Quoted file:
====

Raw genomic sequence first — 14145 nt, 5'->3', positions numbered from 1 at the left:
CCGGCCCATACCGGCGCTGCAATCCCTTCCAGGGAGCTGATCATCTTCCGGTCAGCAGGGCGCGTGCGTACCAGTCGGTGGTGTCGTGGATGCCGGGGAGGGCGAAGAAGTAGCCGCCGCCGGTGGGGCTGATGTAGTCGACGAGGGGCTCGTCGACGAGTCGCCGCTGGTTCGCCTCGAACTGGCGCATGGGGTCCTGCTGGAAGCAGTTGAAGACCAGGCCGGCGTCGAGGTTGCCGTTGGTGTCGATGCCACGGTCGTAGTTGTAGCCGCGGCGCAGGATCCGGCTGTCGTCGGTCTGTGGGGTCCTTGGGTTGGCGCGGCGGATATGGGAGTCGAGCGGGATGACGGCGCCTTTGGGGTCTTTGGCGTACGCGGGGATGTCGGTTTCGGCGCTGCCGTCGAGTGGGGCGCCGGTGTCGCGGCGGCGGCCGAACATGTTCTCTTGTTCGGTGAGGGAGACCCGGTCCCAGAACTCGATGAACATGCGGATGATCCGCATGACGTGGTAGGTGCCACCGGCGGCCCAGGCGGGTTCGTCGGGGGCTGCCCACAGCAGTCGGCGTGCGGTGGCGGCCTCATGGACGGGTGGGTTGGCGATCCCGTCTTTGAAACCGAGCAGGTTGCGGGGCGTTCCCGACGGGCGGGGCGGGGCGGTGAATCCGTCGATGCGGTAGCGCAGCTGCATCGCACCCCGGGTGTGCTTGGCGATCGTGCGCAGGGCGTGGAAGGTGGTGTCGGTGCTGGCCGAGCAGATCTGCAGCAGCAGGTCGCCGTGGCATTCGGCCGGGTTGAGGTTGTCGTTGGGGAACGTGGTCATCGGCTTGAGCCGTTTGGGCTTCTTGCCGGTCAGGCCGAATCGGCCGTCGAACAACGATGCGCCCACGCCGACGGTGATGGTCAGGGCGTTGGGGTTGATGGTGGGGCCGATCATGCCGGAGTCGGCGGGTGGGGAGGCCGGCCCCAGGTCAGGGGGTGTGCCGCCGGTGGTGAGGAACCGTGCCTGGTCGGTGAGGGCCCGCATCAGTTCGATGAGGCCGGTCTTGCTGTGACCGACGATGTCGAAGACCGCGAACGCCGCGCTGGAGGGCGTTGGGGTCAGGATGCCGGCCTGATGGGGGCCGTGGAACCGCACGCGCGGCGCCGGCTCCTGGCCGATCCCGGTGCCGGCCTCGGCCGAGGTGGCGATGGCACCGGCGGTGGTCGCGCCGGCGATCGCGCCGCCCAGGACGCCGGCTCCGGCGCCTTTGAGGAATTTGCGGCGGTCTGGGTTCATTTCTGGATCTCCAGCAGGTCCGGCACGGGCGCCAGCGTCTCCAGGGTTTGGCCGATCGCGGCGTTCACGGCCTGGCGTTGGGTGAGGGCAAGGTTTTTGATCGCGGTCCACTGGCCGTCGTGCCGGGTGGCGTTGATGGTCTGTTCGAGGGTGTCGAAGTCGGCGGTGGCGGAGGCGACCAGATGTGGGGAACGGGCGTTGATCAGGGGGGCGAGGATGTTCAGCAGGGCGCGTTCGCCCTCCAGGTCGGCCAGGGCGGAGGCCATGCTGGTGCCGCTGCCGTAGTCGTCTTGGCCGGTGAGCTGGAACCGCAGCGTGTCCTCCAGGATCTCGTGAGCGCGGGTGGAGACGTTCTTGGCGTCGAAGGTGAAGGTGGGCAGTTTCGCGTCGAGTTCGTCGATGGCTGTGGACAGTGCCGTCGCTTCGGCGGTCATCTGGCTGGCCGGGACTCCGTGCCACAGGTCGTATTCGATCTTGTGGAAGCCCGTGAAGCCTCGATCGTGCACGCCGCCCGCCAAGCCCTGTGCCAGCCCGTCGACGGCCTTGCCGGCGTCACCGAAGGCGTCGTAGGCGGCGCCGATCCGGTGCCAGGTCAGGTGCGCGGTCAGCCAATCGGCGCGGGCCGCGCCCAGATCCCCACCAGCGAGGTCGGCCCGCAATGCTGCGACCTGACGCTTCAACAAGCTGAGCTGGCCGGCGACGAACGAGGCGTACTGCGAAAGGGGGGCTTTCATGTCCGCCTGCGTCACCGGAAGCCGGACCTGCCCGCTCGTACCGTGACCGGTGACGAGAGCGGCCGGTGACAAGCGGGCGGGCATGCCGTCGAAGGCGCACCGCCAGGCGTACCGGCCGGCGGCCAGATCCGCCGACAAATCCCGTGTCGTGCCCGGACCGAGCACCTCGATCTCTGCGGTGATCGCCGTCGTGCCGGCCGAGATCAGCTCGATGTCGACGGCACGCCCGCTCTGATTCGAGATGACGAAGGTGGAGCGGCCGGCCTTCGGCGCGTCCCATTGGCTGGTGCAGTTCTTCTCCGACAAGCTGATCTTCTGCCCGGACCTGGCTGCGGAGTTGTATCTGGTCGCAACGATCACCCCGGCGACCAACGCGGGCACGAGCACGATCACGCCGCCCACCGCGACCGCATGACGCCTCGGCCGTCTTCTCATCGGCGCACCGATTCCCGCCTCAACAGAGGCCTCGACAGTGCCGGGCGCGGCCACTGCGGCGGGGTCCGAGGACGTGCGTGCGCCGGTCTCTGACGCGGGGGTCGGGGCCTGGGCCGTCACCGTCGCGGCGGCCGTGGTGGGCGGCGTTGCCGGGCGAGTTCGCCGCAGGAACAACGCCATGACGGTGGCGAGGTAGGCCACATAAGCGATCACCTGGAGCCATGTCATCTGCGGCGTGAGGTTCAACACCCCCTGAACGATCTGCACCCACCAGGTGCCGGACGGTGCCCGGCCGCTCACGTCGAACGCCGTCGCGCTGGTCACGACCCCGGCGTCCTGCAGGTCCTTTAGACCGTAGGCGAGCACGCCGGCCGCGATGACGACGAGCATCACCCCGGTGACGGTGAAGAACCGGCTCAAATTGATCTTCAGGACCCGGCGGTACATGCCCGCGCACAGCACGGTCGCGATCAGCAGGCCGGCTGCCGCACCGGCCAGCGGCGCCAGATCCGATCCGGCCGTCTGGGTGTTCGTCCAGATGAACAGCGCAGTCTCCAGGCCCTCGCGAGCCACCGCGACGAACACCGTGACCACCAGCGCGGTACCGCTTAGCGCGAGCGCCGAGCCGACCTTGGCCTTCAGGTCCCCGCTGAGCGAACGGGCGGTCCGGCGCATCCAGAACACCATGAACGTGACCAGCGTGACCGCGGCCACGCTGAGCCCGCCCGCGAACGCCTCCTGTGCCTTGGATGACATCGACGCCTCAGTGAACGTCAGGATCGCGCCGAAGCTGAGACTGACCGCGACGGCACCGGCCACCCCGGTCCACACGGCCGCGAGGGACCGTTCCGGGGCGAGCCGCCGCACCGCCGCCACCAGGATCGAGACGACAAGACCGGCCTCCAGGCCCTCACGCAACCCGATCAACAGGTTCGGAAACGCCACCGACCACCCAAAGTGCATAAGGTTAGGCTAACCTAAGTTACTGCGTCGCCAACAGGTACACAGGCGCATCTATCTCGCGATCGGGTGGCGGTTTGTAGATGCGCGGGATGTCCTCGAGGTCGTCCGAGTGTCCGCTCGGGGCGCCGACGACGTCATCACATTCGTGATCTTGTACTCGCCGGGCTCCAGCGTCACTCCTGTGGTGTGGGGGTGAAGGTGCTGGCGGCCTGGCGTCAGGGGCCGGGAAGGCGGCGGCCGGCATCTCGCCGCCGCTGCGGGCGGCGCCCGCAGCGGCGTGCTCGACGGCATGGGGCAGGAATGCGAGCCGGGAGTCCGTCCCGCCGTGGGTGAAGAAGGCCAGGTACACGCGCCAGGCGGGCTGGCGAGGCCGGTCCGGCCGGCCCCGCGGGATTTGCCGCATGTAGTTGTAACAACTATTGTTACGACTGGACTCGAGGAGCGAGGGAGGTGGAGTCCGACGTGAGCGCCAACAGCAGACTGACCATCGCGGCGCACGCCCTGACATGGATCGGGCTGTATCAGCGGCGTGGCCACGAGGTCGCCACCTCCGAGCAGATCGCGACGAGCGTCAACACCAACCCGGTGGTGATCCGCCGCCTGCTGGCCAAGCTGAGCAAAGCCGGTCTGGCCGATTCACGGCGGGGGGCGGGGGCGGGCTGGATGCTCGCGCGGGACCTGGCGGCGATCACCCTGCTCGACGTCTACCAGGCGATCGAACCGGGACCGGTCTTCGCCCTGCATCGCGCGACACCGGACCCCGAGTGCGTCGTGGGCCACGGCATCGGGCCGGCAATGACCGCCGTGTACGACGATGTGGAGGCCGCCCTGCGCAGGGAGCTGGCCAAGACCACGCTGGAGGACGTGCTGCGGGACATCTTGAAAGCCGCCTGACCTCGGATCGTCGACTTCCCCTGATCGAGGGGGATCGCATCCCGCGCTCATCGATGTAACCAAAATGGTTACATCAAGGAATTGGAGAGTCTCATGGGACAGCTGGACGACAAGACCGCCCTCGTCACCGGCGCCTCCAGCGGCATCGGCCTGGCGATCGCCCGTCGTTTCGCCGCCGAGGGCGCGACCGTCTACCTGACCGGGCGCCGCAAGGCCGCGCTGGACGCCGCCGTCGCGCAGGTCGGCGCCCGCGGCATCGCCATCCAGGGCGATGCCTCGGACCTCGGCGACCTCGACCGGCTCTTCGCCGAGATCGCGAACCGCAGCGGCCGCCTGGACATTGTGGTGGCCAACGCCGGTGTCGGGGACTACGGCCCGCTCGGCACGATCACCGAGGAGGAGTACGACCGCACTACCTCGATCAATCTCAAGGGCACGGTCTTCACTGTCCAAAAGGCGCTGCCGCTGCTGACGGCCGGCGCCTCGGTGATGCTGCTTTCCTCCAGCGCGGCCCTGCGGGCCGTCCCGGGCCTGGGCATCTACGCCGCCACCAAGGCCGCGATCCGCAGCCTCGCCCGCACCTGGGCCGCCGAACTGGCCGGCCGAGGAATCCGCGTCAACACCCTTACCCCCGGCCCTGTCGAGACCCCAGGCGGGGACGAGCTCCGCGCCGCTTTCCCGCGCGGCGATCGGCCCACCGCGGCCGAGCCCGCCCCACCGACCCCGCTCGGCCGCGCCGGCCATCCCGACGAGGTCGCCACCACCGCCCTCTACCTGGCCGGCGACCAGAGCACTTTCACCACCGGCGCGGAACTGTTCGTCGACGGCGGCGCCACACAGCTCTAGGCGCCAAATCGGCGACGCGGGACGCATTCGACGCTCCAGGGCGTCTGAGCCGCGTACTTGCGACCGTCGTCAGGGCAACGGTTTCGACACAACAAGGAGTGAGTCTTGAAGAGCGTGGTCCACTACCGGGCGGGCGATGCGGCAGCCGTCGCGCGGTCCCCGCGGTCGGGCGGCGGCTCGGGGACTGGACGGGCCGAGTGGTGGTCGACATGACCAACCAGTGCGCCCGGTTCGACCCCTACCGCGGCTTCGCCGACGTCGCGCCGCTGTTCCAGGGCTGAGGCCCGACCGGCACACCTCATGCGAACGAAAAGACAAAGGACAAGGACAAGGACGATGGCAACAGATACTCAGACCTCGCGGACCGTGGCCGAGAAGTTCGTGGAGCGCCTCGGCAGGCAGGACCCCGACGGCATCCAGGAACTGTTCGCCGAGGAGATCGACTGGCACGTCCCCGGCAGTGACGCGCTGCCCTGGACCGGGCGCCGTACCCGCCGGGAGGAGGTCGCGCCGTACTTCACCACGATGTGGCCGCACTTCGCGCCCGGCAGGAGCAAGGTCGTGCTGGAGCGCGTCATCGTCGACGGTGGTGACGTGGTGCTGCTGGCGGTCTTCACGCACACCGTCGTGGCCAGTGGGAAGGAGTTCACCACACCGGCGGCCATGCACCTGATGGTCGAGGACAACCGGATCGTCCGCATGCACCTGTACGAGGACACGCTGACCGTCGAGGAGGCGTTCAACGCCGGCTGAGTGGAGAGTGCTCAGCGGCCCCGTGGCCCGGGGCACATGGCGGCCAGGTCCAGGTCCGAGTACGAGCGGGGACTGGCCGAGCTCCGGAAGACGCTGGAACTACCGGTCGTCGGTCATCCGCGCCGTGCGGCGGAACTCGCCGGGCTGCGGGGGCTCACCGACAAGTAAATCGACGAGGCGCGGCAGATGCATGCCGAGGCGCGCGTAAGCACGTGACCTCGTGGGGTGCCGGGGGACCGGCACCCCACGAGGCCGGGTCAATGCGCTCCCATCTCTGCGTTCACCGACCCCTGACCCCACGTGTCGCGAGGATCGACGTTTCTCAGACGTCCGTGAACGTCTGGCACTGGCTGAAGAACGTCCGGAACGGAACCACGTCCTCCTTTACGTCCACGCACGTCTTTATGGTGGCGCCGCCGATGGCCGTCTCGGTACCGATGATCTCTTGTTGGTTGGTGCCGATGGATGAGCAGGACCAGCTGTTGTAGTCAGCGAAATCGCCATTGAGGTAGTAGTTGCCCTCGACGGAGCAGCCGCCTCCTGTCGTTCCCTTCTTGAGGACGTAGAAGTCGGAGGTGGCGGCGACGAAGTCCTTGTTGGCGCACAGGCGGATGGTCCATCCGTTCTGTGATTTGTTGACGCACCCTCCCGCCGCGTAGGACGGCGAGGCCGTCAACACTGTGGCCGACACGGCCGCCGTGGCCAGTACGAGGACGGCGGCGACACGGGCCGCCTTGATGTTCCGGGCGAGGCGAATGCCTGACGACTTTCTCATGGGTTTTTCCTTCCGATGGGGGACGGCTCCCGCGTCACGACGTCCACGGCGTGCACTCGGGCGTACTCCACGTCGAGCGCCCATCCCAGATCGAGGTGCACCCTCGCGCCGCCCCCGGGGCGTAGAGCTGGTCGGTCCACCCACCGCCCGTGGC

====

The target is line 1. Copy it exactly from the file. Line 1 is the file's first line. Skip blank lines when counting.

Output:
Raw genomic sequence first — 14145 nt, 5'->3', positions numbered from 1 at the left: